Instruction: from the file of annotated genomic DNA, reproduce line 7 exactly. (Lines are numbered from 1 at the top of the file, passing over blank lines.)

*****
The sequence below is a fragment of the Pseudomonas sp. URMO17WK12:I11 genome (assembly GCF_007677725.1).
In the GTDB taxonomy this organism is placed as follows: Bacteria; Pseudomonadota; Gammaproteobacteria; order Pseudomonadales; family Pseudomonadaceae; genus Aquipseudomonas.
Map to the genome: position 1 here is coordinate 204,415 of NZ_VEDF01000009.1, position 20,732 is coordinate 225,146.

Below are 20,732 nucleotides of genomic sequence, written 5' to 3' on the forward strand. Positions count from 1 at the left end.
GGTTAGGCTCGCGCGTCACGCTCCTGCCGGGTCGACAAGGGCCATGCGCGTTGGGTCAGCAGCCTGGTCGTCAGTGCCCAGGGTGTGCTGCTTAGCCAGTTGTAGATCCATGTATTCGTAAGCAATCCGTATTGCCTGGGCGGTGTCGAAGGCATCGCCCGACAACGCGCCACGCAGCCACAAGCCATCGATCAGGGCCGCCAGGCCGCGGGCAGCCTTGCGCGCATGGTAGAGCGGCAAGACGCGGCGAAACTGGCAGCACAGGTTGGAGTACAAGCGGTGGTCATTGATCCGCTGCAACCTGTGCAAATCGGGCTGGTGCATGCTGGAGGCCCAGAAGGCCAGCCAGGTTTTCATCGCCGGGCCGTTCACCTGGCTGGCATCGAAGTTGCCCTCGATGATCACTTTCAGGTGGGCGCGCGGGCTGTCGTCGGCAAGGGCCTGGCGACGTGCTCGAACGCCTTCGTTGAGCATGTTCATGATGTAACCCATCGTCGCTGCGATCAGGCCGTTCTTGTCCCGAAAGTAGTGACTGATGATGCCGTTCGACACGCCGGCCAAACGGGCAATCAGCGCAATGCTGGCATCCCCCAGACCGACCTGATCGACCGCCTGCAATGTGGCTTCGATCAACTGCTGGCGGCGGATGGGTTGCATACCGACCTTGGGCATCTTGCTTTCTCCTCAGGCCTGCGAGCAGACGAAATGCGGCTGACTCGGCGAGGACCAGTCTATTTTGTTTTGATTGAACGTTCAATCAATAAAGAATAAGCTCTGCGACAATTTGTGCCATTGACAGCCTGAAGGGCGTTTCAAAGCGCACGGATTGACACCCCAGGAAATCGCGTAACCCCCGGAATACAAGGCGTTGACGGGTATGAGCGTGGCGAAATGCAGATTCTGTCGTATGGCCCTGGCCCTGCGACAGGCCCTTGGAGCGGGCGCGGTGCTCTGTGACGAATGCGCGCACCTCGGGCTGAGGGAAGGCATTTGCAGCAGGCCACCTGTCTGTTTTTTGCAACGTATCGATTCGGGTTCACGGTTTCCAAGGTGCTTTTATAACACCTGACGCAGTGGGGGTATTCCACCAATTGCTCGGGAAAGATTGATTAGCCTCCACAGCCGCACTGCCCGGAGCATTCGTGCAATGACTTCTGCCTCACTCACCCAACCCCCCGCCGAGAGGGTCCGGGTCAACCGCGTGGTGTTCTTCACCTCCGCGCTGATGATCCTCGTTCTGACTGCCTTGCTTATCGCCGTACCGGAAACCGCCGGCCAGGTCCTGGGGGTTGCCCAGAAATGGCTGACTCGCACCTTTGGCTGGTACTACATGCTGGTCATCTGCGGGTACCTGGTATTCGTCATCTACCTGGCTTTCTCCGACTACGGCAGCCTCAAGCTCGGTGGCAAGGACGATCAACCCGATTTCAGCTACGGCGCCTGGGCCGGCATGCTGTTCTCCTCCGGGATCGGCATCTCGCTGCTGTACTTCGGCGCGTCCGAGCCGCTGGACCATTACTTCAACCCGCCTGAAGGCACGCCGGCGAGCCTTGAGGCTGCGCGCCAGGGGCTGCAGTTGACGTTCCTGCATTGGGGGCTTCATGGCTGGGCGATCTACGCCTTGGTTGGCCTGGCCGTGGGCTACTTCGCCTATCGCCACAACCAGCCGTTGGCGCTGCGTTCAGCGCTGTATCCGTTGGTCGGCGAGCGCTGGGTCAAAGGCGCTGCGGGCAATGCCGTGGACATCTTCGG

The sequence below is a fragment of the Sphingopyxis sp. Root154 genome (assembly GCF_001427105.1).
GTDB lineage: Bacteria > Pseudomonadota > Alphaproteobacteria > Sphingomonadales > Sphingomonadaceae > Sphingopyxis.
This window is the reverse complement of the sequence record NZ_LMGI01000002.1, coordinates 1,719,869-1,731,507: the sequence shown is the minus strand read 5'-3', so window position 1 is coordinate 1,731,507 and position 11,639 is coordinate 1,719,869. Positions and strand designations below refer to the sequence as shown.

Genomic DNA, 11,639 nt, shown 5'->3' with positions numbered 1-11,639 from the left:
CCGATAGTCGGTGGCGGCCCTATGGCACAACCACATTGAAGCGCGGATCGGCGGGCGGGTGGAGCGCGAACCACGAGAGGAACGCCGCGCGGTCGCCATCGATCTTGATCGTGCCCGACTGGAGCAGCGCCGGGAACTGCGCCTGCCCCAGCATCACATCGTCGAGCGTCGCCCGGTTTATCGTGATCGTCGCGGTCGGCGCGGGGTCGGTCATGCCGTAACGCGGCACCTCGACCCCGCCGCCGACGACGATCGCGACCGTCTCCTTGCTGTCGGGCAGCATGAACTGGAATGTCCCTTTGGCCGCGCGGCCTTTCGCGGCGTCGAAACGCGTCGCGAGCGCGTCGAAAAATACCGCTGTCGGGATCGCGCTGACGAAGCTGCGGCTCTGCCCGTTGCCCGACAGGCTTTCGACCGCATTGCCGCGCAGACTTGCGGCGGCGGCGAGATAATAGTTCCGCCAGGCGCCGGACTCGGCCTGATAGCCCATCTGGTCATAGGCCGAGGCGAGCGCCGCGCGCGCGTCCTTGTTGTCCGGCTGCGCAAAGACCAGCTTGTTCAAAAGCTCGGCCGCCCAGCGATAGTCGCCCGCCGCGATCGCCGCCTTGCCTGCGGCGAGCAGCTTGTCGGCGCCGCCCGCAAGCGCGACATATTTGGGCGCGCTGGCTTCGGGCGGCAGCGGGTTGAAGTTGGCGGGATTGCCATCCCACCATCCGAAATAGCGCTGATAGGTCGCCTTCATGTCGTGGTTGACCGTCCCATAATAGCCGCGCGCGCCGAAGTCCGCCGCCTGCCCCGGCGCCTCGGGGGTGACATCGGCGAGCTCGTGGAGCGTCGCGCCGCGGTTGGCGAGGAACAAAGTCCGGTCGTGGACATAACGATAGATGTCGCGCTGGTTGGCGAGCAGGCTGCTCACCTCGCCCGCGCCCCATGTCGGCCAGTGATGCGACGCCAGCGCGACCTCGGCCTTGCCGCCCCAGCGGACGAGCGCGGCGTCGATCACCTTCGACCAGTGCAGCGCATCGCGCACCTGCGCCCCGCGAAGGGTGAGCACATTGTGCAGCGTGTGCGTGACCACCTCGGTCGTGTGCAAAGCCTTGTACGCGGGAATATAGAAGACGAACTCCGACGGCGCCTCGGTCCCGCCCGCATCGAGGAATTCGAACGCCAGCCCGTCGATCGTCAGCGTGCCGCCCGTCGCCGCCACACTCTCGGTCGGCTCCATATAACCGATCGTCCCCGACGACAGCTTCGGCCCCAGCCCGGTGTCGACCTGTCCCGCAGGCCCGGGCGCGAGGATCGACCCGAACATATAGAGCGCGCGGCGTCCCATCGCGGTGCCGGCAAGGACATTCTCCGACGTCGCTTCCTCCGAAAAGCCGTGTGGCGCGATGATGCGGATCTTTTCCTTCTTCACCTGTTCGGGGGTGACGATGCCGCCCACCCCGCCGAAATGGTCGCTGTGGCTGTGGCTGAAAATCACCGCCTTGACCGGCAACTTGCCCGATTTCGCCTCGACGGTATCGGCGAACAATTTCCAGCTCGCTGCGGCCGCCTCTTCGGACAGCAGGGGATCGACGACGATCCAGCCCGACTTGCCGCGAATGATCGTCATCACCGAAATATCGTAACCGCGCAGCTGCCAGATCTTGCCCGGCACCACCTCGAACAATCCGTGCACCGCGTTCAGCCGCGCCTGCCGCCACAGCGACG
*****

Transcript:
GTDB lineage: Bacteria > Pseudomonadota > Alphaproteobacteria > Sphingomonadales > Sphingomonadaceae > Sphingopyxis.